Over the years, FRET probes have been designed to detect numerous biological processes including protein folding, (26) labile pools of biologically relevant metal ions, (27,28) peroxynitrate anions, (29) and “free” heme. (30−32) The biosensing of enzyme activity by ratiometric “break-apart” probes has enabled enzyme activity to be detected in real-time. (33−35) Many of these probes are peptide-based, sensing cutting enzymes such as caspase-3, (36) and recently, an alternative method has been developed enabling a “labeling after recognition” strategy to be utilized effectively. (37)
There are no known chemical probes to detect HO-1 enzyme activity. Current enzyme assays are long and cumbersome processes, and most do not allow real-time kinetic measurements. The development of a fluorescent chemical probe to detect HO-1 will, therefore, significantly move the field forward. Such an advancement will enable the detection of IPH and potentially plaque instability, often the portent of plaque rupture and severe associated conditions.
Recently, coumarin-porphyrin diads have gained an increasing interest, displaying a high FRET efficiency between the coumarin donor and the porphyrin acceptor fluorophores. In 2011, Lin and co-workers reported a ratiometric coumarin–porphyrin probe for biologically relevant thiols. For example, cysteine cleaved the disulfide bond linking the two fluorophores, resulting in a 60-fold increase in the coumarin emission intensity. (38) In contrast, Liu and co-workers developed a Zn–coumarin–porphyrin FRET probe based on 5-(4-hydroxyphenyl)-10,15,20-triphenyl porphyrin (HP-TPP) and monitored the binding properties to DNA. (39)
Here, we report the design, synthesis, photophysical, and biological characterization of a “turn-on” coumarin–porphyrin FRET probe for HO-1, namely Fe–L1 (Figure 2). Complex Fe–L1 is based on the structure of dimethyldeuteroheme (Fe–DMD), a symmetrical analogue of Fe–PPIX, known to display an activity toward HO-1. (40) The “turn-on” fluorescent probe was designed to exploit the regioselective α-cleavage of Fe-PPIX observed during HO-1 catabolism. In this process, the α-carbon atom linking the coumarin donor and porphyrin acceptor fluorophores is lost during porphyrin decyclization and the FRET process is switched off, resulting in an increase in the fluorescence emission intensity of the coumarin donor fluorophore (Figure 2A). A 7-hydroxymethylcoumarin moiety was selected as the donor fluorophore, due to the possibility of functionalization onto a porphyrin scaffold and the excellent spectral overlap with the absorbance spectrum of porphyrin-based compounds (Figures S1 and S2). Additionally, 7-hydroxymethylcoumarin derivatives are also known to be fairly photostable, (41,42) including compound 1 (Figure S3), a characteristic that will importantly maximize the observed increase in fluorescence following enzymatic probe cleavage.

Figure 2

Figure 2. (A) Rationale behind Fe–L1 probe design and the formation of 4-(2-((4-methyl-2-oxo-2H-chromen-7-yl)oxy)ethoxy)benzoic acid (1) following porphyrin catabolism. (B) Fe–L2 was not expected to be a substrate for HO-1.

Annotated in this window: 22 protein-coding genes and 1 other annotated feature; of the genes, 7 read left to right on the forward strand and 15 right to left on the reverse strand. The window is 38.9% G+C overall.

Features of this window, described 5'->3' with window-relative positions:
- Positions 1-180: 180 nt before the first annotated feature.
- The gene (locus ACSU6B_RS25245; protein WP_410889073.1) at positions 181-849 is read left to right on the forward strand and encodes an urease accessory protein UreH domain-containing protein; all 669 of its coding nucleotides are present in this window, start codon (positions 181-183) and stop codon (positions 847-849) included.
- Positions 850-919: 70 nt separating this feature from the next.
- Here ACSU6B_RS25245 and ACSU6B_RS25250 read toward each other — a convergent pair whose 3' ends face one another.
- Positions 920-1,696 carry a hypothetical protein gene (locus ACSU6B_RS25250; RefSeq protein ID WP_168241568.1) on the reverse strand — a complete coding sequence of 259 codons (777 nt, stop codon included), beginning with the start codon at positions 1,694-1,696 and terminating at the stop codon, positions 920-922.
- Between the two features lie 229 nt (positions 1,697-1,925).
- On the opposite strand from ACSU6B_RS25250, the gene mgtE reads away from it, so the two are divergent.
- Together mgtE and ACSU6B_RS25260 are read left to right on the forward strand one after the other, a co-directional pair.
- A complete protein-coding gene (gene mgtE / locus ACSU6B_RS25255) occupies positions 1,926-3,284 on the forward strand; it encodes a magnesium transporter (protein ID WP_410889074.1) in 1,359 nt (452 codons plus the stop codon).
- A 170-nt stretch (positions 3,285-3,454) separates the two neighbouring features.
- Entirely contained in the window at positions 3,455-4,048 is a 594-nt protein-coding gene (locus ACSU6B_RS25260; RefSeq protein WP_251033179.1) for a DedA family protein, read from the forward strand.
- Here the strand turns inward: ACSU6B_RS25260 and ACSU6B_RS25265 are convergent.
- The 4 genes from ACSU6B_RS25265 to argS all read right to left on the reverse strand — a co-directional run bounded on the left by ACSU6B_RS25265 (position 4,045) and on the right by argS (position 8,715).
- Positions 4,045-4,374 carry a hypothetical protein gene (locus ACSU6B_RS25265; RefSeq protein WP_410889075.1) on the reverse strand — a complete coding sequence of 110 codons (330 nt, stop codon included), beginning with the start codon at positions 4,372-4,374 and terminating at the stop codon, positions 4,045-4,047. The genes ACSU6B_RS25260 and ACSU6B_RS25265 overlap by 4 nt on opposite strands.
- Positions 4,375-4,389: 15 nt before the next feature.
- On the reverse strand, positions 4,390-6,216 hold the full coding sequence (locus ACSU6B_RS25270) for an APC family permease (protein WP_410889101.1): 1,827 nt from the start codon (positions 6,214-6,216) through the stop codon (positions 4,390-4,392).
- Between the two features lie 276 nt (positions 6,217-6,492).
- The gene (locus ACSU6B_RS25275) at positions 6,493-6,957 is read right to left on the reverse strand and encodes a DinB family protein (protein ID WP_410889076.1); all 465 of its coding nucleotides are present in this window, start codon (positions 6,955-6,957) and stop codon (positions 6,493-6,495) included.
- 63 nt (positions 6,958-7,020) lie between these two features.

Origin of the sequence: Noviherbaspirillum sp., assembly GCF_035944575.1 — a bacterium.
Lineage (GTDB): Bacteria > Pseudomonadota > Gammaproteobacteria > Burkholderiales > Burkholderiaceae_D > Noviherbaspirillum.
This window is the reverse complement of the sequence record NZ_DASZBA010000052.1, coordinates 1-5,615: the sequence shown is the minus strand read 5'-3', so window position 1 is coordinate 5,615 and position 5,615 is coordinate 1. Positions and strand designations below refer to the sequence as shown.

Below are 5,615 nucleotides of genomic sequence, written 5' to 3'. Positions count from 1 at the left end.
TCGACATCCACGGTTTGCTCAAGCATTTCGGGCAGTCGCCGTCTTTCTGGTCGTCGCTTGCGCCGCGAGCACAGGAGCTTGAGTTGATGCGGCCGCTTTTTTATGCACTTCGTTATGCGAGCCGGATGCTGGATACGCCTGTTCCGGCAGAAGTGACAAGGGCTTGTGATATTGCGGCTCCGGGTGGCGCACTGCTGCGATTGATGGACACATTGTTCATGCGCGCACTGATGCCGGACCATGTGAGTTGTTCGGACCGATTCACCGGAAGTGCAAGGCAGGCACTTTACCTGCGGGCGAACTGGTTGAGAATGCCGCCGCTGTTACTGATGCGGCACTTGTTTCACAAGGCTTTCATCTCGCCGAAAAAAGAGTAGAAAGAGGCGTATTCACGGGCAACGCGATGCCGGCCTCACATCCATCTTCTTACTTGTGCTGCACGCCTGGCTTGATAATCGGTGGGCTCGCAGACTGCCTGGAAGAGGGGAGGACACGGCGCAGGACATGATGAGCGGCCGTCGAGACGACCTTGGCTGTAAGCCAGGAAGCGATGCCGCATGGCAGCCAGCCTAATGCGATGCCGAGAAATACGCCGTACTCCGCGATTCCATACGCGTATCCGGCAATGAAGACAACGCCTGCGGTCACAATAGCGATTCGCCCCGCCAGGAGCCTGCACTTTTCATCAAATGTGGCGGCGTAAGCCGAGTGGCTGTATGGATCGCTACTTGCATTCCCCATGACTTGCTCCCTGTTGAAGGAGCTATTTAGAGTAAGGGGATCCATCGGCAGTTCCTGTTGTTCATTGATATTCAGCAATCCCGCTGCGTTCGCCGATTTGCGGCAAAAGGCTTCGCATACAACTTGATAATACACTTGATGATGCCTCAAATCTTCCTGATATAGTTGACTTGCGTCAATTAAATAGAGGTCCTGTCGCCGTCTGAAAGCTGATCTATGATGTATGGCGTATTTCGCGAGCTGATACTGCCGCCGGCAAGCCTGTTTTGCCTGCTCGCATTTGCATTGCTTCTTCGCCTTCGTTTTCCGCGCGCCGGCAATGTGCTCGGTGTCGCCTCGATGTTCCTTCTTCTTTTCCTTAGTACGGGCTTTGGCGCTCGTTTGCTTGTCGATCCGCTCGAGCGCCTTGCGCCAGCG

The mechanism of Fe–L1 α-cleavage is expected to be analogous to that of α-meso phenylheme—where regioselective decyclization occurs at the α-carbon atom to form benzoic acid and biliverdin. (43,44) HO-1 catabolism of α-meso phenylheme occurs via a slightly different pathway from that of Fe-PPIX (Figure 1) and without the loss of CO. (43) The exact mechanism is still not completely understood, but it is thought to proceed via an isoporphyrin intermediate. (44) In the case of Fe–L1, the formation of 4-(2-((4-methyl-2-oxo-2H-chromenn-7-yl)oxy)ethoxy)benzoic acid (1) is likely to be responsible for the fluorescence “turn-on” following porphyrin catabolism (Figure 2A).
We herein describe a comparison of enzyme activity of two porphyrin-coumarin diads Fe–L1 and Fe–L2 toward HO-1 catabolism. An E. coli lysate system overexpressing human HO-1 (hHO-1) was selected to act as a proof-of-concept model. Complex Fe–L2 is based on the structure of HP-TPP, and the subsequent Zn-complex has been previously synthesized by Liu and co-workers. (39) In our study, the Fe complex was of greater interest, however, as Zn-porphyrins such as zinc protoporphyrin (ZnPP) are known to inhibit hHO-1 activity. (45) As the structure of Fe–L2 differs significantly from biologically relevant Fe-PPIX, it will provide an additional insight into the structural requirements to maintain HO-1 activity. It was expected that unlike Fe–L1, Fe–L2 would not act as a substrate for HO-1 and would be used as a control (Figure 2B).

Results and Discussion

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Design, Synthesis and Characterization of Fe–L1 and Fe–L2

Over the years, numerous analogues of protoporphyrin IX (PPIX) have been synthesized for applications from photosensitizers in photodynamic therapy (PT) (46) to multiporphyrin arrays. (47) Functionalization is commonly achieved at two main positions, first, via one or both of the vinyl positions through Diels–Alder (48) or bromination (49) reactions. Another route of functionalization is through amide coupling methodologies of one (or both) of the propionic acid residues. (50) Such reactivity has been summarized in an excellent review by Senge and Sitte. (51) However, it still remains a major challenge to functionalize the α-meso-position of PPIX selectively, as each of the four inequivalent meso-positions have an almost identical reactivity leading to a mixture of species that are difficult to separate. (52,53)
Instead of selectively functionalizing the α-meso-position of PPIX, we designed a porphyrin probe based on Fe–DMD, Fe–L1 (Figure 2). Similar to Fe–PPIX, Fe–DMD is a known substrate for HO-1. (40) Importantly, the increased porphyrin symmetry—achieved by exchanging two vinyl-substituents with two methyl—allows a phenol linker between the coumarin and porphyrin FRET pair to be introduced.